I recently did this for a YA fantasy manuscript I just finished outlining based on Maya and Aztec mythology. It took some fine-tuning, but I think it’s pitchable, still leaves a lot of mystery, and will help ground me to the heart of the story as I write so I don’t get sidetracked by tangents and side-plots.

Here is what I came up with: An exiled prince and necromancer with heretical ideas challenge the powerful Elowi Empire at the height of its failing war against the gods.

Now, please don’t yell at me. I know I’m not even following my own advice. This summary technically doesn’t follow the traditional logline method I just advised you to consider. This is because I want to focus on two equally important protagonists rather than make two separate loglines for each. I had to get creative and find a way to make their motivations and struggles implicit and tied together without having to say them.

Because I told you that our prince is exiled, the assumption is that part of his motivation may be to restore his or his family’s standing, at the very least, it should imply a conflict between him and the society that has exiled him.

The necromancer has heretical ideas, which already brings about a sense of motivation: she is committed to these beliefs, whatever they are, even though they are dangerous to hold.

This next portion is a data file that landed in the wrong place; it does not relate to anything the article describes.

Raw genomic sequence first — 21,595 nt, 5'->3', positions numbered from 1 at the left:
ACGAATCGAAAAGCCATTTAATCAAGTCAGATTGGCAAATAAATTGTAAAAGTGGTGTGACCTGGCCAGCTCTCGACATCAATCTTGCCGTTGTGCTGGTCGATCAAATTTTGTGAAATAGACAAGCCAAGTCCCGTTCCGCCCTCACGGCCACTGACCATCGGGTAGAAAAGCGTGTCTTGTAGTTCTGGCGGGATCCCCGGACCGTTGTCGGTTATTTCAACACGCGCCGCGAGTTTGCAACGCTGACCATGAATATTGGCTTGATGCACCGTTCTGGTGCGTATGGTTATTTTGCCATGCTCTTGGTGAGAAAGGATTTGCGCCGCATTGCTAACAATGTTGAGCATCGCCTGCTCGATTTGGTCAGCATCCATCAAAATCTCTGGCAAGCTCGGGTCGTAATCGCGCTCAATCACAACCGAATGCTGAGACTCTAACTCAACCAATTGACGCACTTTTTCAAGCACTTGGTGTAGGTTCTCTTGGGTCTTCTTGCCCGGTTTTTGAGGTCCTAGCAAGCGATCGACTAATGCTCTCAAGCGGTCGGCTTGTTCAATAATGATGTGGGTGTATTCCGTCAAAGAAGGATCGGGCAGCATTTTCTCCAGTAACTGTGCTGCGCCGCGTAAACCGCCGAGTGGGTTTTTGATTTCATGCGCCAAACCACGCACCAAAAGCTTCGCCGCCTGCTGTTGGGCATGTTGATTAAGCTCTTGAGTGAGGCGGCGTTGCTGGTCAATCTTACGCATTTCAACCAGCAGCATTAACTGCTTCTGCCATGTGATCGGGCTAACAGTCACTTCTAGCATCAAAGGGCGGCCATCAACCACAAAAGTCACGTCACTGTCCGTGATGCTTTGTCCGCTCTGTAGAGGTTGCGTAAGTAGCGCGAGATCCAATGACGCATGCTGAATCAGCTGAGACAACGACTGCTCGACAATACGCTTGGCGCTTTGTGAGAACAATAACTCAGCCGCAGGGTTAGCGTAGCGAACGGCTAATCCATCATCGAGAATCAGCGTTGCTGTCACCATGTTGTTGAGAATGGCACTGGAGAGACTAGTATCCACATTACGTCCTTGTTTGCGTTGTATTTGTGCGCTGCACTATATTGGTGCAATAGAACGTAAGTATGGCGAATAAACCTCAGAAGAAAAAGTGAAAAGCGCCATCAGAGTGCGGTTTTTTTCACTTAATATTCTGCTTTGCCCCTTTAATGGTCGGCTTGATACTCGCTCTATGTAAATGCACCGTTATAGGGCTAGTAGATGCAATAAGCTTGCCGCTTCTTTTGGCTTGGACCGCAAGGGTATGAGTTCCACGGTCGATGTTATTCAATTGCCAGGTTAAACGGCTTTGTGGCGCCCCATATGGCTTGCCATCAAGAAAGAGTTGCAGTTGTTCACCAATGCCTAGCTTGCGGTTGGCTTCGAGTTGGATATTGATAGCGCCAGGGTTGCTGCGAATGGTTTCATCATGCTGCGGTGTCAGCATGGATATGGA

In true YA fantasy form, they challenge some powerful Empire—but wait! This Empire is also embroiled in a conflict of their own, and against the gods, no less. These few words tell you that the struggle our main characters will have against the powers-that-be will be a little messier than just a simple A-to-B conflict. When you throw in a potentially dangerous third-party hostile to the antagonist, that opens some intriguing possibilities.

Since it’s fantasy, I thought it was important to at least give a taste of the fantastical aspects of this world. I mentioned that our second protagonist is a necromancer: that tells you that there’s some form of magic in this world and that the dead will also play an important role. By mentioning heresy, I’m implying that there is a strong religious or dogmatic force in power, and by mentioning princes and Empires, it’s clear that we’re also dealing with a world with nobility, bloodlines, and political turmoil.

Phew, that’s a lot of crap to cram into a single sentence. That’s why it may take up to an hour to write it!

I’m not saying my logline is perfect by any means, or even the most original. I just wanted to show a little bit of my own thought process and an example that deviates from the formula while still having those all-important elements of good storytelling (conflict and motivation).

As a challenge, think about critically acclaimed or popular stories that may not be possible to boil down into one a formulaic one-sentence logline. One-Hundred Years of Solitude comes to mind, as well as literally most postmodern or more experimental literature—but that’s also by design.

Try it out!

You can visit Randy’s website here, and you can read more about his snowflake method here.